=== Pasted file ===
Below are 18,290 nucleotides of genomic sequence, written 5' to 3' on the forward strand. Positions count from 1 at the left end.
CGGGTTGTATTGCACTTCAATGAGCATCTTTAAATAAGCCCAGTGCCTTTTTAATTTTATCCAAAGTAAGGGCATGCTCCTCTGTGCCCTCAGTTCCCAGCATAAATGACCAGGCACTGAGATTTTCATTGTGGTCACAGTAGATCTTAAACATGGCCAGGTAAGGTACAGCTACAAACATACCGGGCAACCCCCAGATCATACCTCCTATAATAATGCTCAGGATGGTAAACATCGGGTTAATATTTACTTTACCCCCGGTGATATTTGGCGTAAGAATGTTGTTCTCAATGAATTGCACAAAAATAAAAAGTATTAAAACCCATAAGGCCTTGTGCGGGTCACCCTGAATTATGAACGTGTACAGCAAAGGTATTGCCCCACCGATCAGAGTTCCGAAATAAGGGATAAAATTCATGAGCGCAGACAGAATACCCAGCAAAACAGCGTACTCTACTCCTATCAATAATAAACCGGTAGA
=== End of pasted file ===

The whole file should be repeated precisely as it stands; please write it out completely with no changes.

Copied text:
Below are 18,290 nucleotides of genomic sequence, written 5' to 3' on the forward strand. Positions count from 1 at the left end.
CGGGTTGTATTGCACTTCAATGAGCATCTTTAAATAAGCCCAGTGCCTTTTTAATTTTATCCAAAGTAAGGGCATGCTCCTCTGTGCCCTCAGTTCCCAGCATAAATGACCAGGCACTGAGATTTTCATTGTGGTCACAGTAGATCTTAAACATGGCCAGGTAAGGTACAGCTACAAACATACCGGGCAACCCCCAGATCATACCTCCTATAATAATGCTCAGGATGGTAAACATCGGGTTAATATTTACTTTACCCCCGGTGATATTTGGCGTAAGAATGTTGTTCTCAATGAATTGCACAAAAATAAAAAGTATTAAAACCCATAAGGCCTTGTGCGGGTCACCCTGAATTATGAACGTGTACAGCAAAGGTATTGCCCCACCGATCAGAGTTCCGAAATAAGGGATAAAATTCATGAGCGCAGACAGAATACCCAGCAAAACAGCGTACTCTACTCCTATCAATAATAAACCGGTAGA